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The American Petroleum Institute (API) has developed RP 14C, a safety-analysis approach based on a number of traditional hazards-analysis techniques such as failure-mode-effects analysis (FMEA) and hazard-and-operability studies (HAZOPS). The purpose of a safety analysis is to identify undesirable events that might pose a threat to safety and define reliable protection measures that will prevent such events or minimize their effects should they occur. Potential threats to safety are identified through proven hazards-analysis techniques that have been adapted to hydrocarbon-production processes. Recommended protective measures are common industry practices proved through many years of operating experience. The hazards analysis and protective measures have been combined into a "safety analysis" for onshore and offshore production facilities. The RP 14C safety analysis is based on the following premises. This page explains the basic concepts of protection used in the analysis, discusses the methods of analyzing the process, and establishes design criteria for an integrated safety system.
As SPE's Distinguished Lecture series wraps up its SPE section presentations for 2020–2021, a new series of virtual presentations stretches through the summer, providing access for all SPE members. Three of the live virtual presenters will be speaking on topics in the health, safety, environment, and sustainability (HSES) discipline. Each year, SPE selects industry experts, nominated by their peers, to share their knowledge and expertise at SPE section meetings. Despite the many challenges faced this season, SPE's Distinguished Lecturers gave more than 450 virtual presentations to members in more than 191 SPE sections countries around the world. Starting on 22 June, 22 presentations will be made available live virtually, broadening the audience from SPE section meetings to all of SPE's membership.
With operations often classified as high risk from a financial and physical standpoint, and costs often in excess of a quarter of a million dollars per day, capable personnel and a defined management structure are essential. Running a drilling operation in the oil and gas business requires unique knowledge, and the ability to adjust to new problems and challenges every day. It is definitely not like manufacturing widgets day in and day out. Personal safety and health has increasingly become more of a factor and focus in offshore operations over the years. Whereas the LTI rate (incidents per 200,000 hours) was commonly more than 10, it is now common to be less than 1 and often less than 0.5.
Abstract Recently, flood kill applications have been evaluated to cure blowouts due to gas migration from behind the casing while keeping the well integrity intact for further production. Traditionally, deterministic evaluations are used in planning these operations, ignoring the uncertainties in the characteristics of the gas sources behind the casing. This work focuses on using reservoir simulation-based workflow to evaluate the uncertainty providing probabilistic operating conditions to control the gas rates coming from behind the casing. The results of the simulations are combined to provide general guidelines for performing an effective flood kill operation. The studied parameters are divided in different categories based on their influence/impact on the effective kill. For example, the relationship between the best relief well position and reservoir permeability and anisotropy are studied, and the guidelines for the definition of the best location is identified. Based on the results of the analysis, the optimum required proximity of the wells can be determined. The analysis identifies the main factors for a successful flood kill operation. The situations where flood kill could be beneficial are identified and the success rate could be evaluated. This paper presents a methodology and guidelines for the design of an effective flood kill application. This methodology will help in positioning of the relief well and provide required control mechanisms to increase the chances of a successful operation. The methodology also provides insight on the required operating parameters, such as pump rates and total volume to be injected, for the operation to be successful. In addition, the developed workflow can be updated as more information is gathered while drilling the relief well. This will help in improving the chances of a flood-kill operation while providing tighter controls on the operational conditions.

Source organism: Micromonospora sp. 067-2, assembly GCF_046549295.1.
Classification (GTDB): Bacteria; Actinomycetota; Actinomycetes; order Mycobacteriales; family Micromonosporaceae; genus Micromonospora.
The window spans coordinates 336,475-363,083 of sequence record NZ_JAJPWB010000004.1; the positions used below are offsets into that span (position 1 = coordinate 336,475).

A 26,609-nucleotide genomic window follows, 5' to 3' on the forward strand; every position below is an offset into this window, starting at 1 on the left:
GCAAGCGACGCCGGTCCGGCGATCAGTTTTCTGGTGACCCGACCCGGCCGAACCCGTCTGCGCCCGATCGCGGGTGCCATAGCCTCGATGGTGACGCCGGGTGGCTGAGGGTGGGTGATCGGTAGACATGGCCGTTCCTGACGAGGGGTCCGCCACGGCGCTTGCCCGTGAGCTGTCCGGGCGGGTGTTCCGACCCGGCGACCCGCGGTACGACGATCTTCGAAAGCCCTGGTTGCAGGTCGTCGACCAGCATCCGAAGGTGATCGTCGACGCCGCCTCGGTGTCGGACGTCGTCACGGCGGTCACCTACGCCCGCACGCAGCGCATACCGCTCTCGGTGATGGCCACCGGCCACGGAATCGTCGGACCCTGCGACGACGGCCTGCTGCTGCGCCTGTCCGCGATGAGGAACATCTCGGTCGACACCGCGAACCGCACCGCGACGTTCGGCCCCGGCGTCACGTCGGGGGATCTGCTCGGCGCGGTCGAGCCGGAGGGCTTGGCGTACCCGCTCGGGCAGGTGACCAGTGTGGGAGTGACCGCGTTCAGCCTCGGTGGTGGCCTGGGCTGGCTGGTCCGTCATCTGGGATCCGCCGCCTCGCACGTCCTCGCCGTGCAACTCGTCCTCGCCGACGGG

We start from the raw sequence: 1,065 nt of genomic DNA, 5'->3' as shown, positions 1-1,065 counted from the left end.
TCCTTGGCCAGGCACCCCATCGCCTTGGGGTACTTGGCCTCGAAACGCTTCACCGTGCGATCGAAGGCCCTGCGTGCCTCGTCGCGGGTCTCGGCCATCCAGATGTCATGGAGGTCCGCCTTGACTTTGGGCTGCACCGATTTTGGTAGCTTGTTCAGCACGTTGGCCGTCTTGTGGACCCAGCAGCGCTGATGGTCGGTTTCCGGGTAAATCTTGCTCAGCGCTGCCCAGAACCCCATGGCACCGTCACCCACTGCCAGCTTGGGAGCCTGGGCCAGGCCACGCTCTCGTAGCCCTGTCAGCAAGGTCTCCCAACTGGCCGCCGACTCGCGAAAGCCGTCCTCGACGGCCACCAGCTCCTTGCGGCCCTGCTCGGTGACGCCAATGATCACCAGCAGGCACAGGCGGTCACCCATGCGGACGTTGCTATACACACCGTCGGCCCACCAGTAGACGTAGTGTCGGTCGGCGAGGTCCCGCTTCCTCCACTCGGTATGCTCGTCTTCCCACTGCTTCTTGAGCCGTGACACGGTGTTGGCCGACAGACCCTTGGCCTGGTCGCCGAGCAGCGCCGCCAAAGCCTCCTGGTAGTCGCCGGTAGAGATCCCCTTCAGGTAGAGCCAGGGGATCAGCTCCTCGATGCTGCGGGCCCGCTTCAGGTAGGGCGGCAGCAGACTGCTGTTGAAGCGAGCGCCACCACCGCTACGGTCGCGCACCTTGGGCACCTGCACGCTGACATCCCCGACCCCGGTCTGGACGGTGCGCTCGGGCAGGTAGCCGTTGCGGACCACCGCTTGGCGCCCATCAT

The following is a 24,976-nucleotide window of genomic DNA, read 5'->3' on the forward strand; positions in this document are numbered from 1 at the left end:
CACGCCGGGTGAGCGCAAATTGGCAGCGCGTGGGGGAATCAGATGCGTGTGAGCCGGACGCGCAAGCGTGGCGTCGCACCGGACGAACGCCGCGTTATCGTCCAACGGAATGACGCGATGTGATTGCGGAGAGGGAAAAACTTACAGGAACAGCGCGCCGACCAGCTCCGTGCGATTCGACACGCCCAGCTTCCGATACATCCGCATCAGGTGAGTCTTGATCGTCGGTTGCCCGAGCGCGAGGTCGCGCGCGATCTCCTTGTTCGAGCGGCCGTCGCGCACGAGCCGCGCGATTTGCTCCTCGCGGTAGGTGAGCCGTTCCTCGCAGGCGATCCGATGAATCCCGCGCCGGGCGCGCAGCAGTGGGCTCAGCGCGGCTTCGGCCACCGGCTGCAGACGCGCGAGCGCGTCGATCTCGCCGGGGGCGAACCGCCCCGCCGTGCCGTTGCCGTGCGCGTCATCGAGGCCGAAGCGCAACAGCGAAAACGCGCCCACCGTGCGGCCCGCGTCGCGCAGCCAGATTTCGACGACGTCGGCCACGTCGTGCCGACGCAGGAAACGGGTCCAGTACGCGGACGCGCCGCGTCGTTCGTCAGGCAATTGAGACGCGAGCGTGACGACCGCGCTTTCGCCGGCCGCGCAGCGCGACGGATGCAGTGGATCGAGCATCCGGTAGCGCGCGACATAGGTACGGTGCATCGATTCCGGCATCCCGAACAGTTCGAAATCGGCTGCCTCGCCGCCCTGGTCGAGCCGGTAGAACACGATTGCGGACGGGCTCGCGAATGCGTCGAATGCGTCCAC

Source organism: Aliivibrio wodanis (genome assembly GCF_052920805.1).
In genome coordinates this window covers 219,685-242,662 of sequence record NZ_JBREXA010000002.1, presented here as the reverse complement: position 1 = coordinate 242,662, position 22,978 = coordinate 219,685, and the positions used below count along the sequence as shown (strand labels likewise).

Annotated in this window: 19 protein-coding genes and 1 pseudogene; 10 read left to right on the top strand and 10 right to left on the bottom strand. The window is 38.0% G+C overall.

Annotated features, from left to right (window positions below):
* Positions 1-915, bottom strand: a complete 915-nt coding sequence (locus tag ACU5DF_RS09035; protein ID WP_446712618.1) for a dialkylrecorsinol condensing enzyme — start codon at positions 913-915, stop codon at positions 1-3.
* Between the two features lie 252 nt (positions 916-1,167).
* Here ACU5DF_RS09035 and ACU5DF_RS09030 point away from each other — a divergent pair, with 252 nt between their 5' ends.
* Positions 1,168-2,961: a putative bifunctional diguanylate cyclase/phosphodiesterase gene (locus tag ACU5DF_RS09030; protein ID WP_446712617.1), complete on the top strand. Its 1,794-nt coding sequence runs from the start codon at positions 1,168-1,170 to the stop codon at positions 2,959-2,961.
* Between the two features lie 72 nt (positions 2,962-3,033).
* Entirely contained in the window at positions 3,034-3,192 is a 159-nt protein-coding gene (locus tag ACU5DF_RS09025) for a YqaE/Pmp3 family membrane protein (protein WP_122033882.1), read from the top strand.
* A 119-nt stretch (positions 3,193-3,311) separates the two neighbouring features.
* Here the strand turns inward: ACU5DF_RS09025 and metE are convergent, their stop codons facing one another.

Oilfield disasters shine a light on industry shortcomings. Below are three of the infamous events in industry history and the changes to equipment, procedures, and culture that have since been made to prevent their recurrence. What happened: In 1909, Julius Fried, a grocer, purchased land in Kern County, California, and founded the Lakeview Oil Company. In March 1910, after months of unsuccessful drilling that forced the sale of a controlling stake to Union Oil, oil struck at 2,200 ft. While running a bailer, the workers heard and felt a rumbling from under the well. What followed was the world's largest oil spill on land.
Key Takeaways - Beliefs in the myths of zero energy and zero risk coupled with myths of guarding constrain efforts for prevention through design (PTD). - Understanding the history of OSHA and the agency’s encouragement of the use of voluntary standards allows safety professionals to have a realistic assessment of the current state. - With safety professionals leading the way for risk assessment and feasible risk reduction based on the hazard control hierarchy, PTD can move forward with potential significant strides in the decade of the 2020s. Significant advances in prevention through design (PTD) have been made in recent years. ANSI B11.0-2010 introduced a model for life cycle risk assessment in general industry machinery and equipment. That voluntary standard has continued to build on the concepts of PTD with its updates in 2015 and 2020. Other ANSI standards and articles continue to keep opportunities and challenges at the forefront in the global community of safety professionals. This article addresses the narrow slice of PTD for machine guarding and control of hazardous energy to explore several issues: 1. how we got to today’s current state; 2. how beliefs of safety professionals and engineers sometimes conflict with the strict language of OSHA; and 3. how voluntary ANSI standards can guide us in pursuits of PTD. With that understanding, this article builds on the work of Main (2020) in “New Opportunities in Safety: Lessons From a Risk Assessment Journey.” It also shows how ANSI B11.0 can be used to comply with OSHA’s General Duty Clause and assist in compliance with the complexities of process safety management.